She nodded. "People who never find themselves out here, never have to go it alone on the street. You make it in the world without even trying. You don't even know how hard it is."

"Is this that much easier?" Phil asked. "You say you were only thirteen since you've been out there. Maybe you could make it now."

Carmen opened her mouth to answer, but no sound escaped her lips. Instead, from behind them rose a noise, and the boy he had seen when he was first scouting Fort Promise was there, watching them from the surrounding high grass. He broke cover and ran, dashing off behind the tall foliage as he went.

"Jimmy," she called after him. "You quit that eavesdropping, you hear?" She turned to Phil and said, "My brother."

They had talked longer than he thought, for the shadows were growing longer, and the winter sun was dropping ever faster in the west. That made him anxious to leave, remembering his friend's warning about being there after dark. He wanted to stay with Carmen, though.

From the first time he'd seen her, he'd been drawn to her. No doubt lust played a part, but he felt there was more than that. Something about her felt like it was pulling at him as surely as a compass tugging the tip of the needle toward north.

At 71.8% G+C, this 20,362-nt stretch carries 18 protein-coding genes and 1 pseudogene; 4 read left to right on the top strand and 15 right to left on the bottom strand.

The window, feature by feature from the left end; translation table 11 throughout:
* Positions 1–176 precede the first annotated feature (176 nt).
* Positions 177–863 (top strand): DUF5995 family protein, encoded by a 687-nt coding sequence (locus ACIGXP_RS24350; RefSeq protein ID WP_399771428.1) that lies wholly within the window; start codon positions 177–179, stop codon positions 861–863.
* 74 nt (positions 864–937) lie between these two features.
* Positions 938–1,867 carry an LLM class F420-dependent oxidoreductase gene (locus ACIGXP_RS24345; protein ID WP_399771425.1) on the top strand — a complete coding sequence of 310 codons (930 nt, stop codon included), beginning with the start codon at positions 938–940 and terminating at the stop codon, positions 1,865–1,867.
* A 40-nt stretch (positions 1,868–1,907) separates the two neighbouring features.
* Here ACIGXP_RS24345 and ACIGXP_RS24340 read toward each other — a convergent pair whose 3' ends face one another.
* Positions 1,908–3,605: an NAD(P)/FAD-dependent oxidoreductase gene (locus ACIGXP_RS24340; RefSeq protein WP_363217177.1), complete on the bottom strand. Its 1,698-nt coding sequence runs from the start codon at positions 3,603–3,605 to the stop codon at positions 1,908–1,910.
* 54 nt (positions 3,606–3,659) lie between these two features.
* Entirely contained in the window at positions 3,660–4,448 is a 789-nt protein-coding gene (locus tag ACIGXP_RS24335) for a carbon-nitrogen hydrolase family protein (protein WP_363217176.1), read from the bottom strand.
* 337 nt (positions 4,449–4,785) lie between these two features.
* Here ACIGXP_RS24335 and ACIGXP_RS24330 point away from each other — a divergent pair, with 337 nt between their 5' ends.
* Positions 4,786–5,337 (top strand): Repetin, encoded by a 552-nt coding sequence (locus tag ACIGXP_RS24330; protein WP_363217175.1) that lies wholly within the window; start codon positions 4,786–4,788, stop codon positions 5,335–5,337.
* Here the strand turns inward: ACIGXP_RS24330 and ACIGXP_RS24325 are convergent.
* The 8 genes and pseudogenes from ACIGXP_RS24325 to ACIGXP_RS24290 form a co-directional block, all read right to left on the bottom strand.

"I'd better get going," Phil said.

The path led up the slope to the flat spot at the top of the declivity where he had left his car. Carmen shivered in the light jacket she was wearing, clutching the lapels tight in her fists. Phil opened the passenger seat and motioned to her.

"Get in," he said. "I'll turn the heater on."

The conflict was plain on her face. She froze like a deer in the road, one leg poised like she might turn and run. "I shouldn't."

"Nonsense," Phil said. "It's freezing. Just warm your hands up at least."

The prospect of warmth won out over fear. She started forward and Phil thought about how big a motivator hunger and cold could be. She slid into the seat and put her hands over the vents, gasping in relief as the heat soaked into her.

"Carmen," Phil said. "Are you happy here?"

She laughed. "What's happy got to do with it?" Her eyes wandered, staring at the world outside her windows.

"You're a beautiful girl. There's nothing in the world you couldn't have. It just seems…"

She looked back at him, her eyes haunted. "I've got to be getting back," she said, but her hands stayed over the vents.

"Sure," Phil said, afraid he'd pushed too hard. "Let me drive you back, at least."

"No, that's okay." She opened the door to the car and was gone before he could say a word.

When the car's overhead light turned off, he saw a man not ten feet from the car. He was huge, bearded, and sitting atop a bicycle. He held a red metal pole of some kind in his hand, perhaps an old broom or mop handle, the end cut into a jagged point. The red paint was shaved off to reveal the shiny metal beneath. Backing the car away, Phil could feel the man's eyes on him all the way to the road back to town.

* * *